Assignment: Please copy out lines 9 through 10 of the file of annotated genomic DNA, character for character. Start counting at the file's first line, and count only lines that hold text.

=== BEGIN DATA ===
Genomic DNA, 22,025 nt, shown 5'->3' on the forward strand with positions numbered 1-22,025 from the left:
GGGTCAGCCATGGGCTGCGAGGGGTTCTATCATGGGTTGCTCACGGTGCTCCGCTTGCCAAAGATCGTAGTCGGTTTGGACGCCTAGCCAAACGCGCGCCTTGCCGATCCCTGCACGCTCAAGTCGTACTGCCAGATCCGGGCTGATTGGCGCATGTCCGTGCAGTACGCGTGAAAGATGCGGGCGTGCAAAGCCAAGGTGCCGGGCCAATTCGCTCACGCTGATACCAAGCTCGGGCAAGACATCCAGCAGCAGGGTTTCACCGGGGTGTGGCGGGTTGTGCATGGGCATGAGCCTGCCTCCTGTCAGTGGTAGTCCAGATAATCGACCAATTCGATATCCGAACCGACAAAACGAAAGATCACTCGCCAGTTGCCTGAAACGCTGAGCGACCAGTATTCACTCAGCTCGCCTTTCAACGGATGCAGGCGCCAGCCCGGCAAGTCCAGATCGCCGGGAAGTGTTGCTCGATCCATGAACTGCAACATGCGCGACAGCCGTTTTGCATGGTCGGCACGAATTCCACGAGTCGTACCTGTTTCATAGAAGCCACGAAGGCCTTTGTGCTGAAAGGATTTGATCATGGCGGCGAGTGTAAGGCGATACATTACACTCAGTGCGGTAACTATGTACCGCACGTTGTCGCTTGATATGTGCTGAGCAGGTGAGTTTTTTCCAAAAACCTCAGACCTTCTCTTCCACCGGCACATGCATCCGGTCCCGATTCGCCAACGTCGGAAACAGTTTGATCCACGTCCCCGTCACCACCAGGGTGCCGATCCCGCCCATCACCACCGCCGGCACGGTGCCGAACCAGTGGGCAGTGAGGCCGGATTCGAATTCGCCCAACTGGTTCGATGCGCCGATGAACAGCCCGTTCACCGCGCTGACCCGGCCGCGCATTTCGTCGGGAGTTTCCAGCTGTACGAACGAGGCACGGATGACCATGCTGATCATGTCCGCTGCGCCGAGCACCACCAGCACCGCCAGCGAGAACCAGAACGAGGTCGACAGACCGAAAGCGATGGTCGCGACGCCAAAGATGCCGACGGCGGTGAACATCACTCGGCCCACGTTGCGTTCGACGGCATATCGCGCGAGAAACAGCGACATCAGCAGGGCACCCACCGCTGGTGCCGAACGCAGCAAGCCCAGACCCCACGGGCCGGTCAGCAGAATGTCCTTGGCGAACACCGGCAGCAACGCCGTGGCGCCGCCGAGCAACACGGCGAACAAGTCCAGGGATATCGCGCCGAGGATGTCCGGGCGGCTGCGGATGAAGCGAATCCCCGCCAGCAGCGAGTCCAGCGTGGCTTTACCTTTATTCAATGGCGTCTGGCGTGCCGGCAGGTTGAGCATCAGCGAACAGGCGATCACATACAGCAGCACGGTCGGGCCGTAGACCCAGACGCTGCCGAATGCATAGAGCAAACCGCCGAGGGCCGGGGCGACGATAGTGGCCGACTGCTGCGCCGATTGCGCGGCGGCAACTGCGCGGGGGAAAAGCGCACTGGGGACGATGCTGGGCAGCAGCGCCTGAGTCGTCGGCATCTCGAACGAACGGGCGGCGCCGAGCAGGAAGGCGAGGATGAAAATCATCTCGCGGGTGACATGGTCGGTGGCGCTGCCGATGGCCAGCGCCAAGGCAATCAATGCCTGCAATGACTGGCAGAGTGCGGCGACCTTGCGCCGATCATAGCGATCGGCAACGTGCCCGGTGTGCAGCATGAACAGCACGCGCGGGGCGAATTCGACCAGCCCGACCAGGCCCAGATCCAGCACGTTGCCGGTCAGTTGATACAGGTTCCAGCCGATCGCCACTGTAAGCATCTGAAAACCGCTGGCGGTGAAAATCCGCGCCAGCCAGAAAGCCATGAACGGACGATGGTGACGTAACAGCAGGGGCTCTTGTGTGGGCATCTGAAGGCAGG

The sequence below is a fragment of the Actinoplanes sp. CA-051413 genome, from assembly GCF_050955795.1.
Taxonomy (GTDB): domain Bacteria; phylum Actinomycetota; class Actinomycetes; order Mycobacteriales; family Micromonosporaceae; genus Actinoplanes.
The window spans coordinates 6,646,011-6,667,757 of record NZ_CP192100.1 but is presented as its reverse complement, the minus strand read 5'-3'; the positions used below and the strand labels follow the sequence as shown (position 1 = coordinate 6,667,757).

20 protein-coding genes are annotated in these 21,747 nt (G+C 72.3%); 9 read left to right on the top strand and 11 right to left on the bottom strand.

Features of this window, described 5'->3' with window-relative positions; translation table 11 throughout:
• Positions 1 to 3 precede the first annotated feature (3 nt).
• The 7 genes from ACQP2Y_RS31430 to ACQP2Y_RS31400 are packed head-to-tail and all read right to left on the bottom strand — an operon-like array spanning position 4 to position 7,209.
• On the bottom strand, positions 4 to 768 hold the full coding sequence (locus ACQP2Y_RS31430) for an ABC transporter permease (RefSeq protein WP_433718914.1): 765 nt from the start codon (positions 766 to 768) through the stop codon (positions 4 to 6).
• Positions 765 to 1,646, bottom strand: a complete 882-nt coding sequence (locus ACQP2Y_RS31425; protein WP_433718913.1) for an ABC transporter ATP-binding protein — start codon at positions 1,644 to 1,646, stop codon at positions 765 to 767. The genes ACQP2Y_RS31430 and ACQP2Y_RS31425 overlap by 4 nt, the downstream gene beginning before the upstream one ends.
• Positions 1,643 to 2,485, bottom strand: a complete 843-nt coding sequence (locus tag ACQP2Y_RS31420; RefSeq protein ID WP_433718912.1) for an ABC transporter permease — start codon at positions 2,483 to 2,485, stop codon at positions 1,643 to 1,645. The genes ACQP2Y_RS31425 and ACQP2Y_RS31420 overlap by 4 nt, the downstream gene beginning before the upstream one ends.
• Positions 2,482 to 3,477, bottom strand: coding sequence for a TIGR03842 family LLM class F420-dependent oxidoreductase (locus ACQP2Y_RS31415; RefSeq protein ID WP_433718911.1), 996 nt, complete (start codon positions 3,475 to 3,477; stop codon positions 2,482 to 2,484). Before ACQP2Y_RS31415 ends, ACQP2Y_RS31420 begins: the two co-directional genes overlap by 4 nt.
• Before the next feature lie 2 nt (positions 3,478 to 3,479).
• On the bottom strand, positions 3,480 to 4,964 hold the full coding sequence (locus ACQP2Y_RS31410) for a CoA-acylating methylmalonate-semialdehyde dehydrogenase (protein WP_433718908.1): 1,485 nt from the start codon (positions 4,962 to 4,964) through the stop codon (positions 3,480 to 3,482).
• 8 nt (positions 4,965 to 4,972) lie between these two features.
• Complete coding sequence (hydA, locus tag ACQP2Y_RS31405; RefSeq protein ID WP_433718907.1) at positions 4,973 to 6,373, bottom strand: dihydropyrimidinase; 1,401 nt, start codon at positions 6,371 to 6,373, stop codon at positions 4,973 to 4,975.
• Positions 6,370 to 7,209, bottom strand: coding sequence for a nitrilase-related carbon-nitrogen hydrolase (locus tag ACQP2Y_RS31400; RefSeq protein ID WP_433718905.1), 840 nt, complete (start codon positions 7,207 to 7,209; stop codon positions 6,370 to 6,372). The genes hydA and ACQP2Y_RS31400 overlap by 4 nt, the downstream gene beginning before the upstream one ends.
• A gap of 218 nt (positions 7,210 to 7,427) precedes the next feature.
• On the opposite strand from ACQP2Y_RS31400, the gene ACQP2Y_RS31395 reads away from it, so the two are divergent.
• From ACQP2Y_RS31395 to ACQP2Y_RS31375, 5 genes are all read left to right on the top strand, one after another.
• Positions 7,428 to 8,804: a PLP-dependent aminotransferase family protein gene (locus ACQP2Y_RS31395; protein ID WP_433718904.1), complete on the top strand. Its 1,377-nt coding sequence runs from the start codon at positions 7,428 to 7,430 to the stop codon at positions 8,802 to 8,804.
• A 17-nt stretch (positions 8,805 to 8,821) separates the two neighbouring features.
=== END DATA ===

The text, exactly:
• The 7 genes from ACQP2Y_RS31430 to ACQP2Y_RS31400 are packed head-to-tail and all read right to left on the bottom strand — an operon-like array spanning position 4 to position 7,209.
• On the bottom strand, positions 4 to 768 hold the full coding sequence (locus ACQP2Y_RS31430) for an ABC transporter permease (RefSeq protein WP_433718914.1): 765 nt from the start codon (positions 766 to 768) through the stop codon (positions 4 to 6).